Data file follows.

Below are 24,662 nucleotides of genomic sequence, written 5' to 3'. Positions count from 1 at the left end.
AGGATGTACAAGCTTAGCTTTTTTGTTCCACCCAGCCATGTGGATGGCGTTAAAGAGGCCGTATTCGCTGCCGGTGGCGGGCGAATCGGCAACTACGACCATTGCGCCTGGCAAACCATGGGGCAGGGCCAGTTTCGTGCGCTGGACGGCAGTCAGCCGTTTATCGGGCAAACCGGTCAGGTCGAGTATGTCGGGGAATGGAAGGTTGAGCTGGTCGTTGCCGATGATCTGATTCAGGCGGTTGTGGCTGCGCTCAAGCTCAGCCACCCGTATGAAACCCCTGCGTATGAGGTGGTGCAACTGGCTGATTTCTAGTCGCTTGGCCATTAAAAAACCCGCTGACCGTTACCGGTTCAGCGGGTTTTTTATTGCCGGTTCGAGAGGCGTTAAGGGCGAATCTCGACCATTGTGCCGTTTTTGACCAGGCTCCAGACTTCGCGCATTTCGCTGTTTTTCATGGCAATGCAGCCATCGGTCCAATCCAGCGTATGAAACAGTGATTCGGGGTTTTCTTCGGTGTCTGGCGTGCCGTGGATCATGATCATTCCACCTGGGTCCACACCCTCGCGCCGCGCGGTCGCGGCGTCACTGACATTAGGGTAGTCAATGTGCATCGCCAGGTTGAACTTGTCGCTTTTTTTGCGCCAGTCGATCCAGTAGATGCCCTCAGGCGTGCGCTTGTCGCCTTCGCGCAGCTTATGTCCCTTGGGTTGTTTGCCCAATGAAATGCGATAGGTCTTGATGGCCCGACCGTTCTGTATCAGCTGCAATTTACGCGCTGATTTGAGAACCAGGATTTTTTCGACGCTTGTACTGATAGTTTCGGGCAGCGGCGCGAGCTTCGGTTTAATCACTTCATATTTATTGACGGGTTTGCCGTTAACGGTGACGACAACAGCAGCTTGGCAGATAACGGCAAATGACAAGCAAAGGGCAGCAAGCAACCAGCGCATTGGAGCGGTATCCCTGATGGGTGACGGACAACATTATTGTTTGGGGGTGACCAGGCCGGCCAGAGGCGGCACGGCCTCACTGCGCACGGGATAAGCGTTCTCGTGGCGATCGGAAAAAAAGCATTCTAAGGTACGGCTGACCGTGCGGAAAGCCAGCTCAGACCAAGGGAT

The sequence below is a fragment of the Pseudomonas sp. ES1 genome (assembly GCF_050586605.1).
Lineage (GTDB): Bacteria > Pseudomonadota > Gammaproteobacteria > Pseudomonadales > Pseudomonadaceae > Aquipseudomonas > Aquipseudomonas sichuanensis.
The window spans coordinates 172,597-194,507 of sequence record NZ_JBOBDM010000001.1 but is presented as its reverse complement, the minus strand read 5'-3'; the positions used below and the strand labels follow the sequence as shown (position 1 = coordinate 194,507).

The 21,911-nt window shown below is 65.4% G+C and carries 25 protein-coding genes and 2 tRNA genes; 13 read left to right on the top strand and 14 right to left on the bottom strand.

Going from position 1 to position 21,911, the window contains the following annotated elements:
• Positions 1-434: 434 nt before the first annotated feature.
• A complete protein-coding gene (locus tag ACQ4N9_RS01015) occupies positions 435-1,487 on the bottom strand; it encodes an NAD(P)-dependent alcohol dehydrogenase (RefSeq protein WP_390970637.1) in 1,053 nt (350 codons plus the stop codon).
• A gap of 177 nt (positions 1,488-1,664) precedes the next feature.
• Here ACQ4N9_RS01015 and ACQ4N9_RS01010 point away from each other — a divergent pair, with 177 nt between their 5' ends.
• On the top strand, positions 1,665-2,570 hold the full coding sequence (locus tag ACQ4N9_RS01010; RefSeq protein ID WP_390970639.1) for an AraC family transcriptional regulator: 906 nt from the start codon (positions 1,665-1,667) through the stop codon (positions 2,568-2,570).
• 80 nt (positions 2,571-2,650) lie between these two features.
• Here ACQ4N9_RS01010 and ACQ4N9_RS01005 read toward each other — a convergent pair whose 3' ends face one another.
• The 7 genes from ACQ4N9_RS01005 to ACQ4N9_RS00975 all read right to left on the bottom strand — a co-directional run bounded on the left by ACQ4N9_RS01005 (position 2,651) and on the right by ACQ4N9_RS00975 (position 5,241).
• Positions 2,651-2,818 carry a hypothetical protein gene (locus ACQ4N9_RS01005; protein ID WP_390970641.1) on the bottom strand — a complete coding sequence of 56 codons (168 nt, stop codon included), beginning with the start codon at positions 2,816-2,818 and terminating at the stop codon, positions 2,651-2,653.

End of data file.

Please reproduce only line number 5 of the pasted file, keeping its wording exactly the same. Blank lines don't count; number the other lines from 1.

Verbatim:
The window spans coordinates 172,597-194,507 of sequence record NZ_JBOBDM010000001.1 but is presented as its reverse complement, the minus strand read 5'-3'; the positions used below and the strand labels follow the sequence as shown (position 1 = coordinate 194,507).